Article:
Yoga originates in India and has been practiced for thousands of years. It has first been introduced into the West in the 60’s of the last century and has enjoyed an ever increasing popularity ever since. Originally having been used to develop the consciousness on a spiritual level, it has been so successful over the years and centuries thanks to its adaptability towards the needs and demands of western life – compensation of a lack of exercise, stress reduction, relaxation, serenity.

I teach a body-oriented form of yoga that is referred to as Hatha-Yoga. Through calm instructions poses (asanas) are adopted and motion sequences (karanas) are practiced. Both are always adapted to the individual capability. The muscles are relaxed, stretched and strengthened. Exercises for composure, breath, energy direction, profound/deep relaxation and meditation benefit mindfulness and concentration. This facilitates a deepened consciousness of body, mind and spirit.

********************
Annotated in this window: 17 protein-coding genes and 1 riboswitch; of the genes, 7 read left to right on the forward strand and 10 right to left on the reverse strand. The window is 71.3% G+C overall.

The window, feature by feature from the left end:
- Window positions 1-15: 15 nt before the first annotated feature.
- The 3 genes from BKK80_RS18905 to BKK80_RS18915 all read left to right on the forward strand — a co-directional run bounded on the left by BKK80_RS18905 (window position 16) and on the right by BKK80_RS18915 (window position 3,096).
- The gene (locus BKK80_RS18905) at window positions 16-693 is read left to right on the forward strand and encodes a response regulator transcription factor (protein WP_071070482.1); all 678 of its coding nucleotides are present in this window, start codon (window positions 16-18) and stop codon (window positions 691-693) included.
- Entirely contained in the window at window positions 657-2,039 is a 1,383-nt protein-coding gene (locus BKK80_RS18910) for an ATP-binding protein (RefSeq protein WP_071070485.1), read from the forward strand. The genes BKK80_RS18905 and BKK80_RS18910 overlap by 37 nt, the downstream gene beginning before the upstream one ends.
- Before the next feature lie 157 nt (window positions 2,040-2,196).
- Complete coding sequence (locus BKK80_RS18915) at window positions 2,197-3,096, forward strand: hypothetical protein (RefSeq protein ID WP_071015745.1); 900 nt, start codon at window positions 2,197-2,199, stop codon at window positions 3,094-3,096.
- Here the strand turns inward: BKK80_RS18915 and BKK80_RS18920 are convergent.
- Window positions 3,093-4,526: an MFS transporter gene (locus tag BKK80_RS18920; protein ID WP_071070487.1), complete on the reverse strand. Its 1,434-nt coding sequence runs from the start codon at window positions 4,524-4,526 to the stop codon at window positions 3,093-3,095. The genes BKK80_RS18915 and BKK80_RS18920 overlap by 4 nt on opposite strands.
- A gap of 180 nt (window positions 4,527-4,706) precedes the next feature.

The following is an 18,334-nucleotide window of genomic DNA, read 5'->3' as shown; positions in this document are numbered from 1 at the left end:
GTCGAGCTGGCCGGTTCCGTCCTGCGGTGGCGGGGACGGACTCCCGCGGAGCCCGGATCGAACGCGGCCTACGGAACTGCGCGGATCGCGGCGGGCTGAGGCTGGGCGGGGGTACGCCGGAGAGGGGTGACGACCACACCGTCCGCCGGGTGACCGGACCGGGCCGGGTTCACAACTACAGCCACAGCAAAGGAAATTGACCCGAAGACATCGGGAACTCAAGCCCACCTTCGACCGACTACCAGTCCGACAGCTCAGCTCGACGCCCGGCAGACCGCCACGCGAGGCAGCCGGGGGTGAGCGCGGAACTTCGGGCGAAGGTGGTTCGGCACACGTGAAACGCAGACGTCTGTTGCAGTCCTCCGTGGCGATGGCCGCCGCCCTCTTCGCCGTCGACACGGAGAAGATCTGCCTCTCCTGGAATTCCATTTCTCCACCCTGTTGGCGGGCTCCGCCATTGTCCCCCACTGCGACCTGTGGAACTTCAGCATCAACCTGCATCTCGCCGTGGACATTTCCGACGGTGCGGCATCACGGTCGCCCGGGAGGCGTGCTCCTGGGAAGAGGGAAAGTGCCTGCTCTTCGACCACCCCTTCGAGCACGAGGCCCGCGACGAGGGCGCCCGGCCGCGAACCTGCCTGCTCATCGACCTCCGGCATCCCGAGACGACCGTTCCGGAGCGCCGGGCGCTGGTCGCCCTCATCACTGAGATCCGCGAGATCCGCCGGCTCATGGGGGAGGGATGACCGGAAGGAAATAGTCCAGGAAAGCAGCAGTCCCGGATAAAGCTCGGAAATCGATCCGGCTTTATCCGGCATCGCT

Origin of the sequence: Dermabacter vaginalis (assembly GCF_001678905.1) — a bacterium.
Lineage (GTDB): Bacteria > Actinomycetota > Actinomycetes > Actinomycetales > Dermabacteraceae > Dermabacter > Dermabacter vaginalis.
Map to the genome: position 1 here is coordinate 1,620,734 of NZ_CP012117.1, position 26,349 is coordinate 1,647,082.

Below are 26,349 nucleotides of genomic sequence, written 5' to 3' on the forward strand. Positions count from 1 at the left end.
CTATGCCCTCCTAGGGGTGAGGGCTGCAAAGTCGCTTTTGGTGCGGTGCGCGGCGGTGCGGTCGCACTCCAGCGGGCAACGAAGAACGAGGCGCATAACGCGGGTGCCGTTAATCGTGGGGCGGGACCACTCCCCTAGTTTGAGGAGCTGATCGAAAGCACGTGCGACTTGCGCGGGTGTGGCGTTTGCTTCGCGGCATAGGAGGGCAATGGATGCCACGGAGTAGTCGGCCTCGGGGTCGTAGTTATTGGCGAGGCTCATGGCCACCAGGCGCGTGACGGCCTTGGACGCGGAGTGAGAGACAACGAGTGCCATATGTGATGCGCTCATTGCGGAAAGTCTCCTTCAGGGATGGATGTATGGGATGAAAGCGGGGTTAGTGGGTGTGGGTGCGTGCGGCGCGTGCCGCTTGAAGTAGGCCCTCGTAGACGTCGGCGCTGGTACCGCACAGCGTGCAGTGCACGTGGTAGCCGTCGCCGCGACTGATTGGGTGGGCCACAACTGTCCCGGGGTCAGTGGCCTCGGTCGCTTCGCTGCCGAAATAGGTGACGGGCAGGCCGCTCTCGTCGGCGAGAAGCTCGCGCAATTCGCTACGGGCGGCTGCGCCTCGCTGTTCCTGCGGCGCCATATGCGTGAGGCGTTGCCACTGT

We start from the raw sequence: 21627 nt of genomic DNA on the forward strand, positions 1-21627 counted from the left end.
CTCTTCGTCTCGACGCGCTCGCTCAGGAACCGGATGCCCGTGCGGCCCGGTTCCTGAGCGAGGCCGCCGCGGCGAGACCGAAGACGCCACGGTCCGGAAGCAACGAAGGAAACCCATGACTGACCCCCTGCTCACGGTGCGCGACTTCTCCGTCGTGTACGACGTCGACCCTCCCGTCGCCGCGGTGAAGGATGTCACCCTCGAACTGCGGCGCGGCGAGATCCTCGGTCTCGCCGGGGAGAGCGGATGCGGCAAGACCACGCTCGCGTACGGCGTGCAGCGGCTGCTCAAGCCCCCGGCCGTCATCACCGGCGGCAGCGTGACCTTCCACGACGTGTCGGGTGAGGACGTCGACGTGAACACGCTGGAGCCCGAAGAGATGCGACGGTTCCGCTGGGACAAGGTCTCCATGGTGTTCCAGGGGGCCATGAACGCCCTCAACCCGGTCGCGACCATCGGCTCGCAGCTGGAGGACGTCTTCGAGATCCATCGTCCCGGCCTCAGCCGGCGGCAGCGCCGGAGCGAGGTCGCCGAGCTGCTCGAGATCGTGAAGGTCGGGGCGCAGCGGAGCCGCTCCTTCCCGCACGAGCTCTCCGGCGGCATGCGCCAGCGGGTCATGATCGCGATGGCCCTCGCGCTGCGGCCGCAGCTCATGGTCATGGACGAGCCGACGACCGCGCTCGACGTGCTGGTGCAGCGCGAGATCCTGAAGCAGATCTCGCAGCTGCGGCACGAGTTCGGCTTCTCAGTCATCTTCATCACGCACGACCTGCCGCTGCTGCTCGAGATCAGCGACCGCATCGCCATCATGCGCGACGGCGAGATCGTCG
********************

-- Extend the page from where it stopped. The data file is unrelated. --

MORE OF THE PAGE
Moreover yoga offers the chance to concern oneself with further questions regarding the meaning of life and the organisation of one’s own life in a restless and materialistic society. Sri Aurobindo, known as the spiritual father of the yoga tradition in which I have been trained (according to the rules of the professional association of yoga instructors in Germany), has expressed this with the words: “All life is yoga”. Consequently what is accomplished and experienced during practice on the mat has a lasting impression on the all-day- life.

Therefore, yoga contains the notion to conceive itself in relation to the creation itself as well as to find access to personal needs. Above all that, it also recognises a responsibility not only for one’s own life but additionally to understand oneself as part of the big picture and the interdependent as well as interconnected society/world we live in.